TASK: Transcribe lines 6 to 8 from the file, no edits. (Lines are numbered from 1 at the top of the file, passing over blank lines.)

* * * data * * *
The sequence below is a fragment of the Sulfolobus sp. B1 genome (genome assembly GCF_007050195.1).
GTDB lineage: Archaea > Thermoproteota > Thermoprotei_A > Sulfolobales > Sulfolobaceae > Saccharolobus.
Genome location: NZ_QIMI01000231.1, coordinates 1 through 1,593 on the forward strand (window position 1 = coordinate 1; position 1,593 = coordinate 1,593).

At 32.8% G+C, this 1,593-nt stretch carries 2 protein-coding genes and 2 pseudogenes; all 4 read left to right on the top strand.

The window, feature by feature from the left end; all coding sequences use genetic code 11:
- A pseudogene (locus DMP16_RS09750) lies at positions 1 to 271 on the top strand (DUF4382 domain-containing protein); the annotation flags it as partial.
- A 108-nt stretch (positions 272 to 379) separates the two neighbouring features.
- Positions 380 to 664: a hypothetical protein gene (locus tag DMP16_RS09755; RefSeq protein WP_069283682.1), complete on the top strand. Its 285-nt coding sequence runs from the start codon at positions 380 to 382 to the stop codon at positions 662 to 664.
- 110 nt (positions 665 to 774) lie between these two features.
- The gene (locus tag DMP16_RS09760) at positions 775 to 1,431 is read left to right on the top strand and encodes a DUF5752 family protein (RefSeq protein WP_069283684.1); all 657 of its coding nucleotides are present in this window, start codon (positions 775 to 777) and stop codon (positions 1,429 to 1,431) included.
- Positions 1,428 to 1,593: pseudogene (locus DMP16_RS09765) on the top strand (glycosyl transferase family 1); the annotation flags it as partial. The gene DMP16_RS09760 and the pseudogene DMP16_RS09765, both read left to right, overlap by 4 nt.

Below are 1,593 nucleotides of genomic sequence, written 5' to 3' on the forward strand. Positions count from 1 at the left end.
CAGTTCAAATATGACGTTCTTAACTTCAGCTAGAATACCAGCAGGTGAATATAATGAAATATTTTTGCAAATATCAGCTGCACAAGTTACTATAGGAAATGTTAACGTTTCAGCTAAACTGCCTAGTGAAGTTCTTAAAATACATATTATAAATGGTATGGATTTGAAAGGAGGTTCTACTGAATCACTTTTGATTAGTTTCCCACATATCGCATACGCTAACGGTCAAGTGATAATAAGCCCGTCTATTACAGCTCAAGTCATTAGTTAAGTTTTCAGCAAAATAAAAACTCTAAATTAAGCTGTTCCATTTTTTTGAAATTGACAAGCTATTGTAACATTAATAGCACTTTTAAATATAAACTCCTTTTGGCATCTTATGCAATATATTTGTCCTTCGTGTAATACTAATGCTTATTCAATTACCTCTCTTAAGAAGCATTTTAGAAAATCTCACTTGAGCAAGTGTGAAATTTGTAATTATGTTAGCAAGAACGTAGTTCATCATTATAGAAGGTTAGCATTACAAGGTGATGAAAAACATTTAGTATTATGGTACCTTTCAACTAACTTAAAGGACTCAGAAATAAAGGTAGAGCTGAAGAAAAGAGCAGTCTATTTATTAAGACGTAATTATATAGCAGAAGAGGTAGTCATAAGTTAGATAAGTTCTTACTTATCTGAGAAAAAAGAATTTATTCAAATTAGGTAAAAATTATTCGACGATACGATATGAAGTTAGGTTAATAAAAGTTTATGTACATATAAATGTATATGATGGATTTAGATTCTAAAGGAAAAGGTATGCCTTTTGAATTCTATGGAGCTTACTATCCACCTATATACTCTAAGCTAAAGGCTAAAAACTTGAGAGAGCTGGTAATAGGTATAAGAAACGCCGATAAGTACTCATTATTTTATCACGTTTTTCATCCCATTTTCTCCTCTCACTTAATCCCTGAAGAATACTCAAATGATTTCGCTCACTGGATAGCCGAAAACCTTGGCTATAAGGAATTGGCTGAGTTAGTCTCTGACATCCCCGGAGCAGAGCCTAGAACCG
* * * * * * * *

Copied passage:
- A pseudogene (locus DMP16_RS09750) lies at positions 1 to 271 on the top strand (DUF4382 domain-containing protein); the annotation flags it as partial.
- A 108-nt stretch (positions 272 to 379) separates the two neighbouring features.
- Positions 380 to 664: a hypothetical protein gene (locus tag DMP16_RS09755; RefSeq protein WP_069283682.1), complete on the top strand. Its 285-nt coding sequence runs from the start codon at positions 380 to 382 to the stop codon at positions 662 to 664.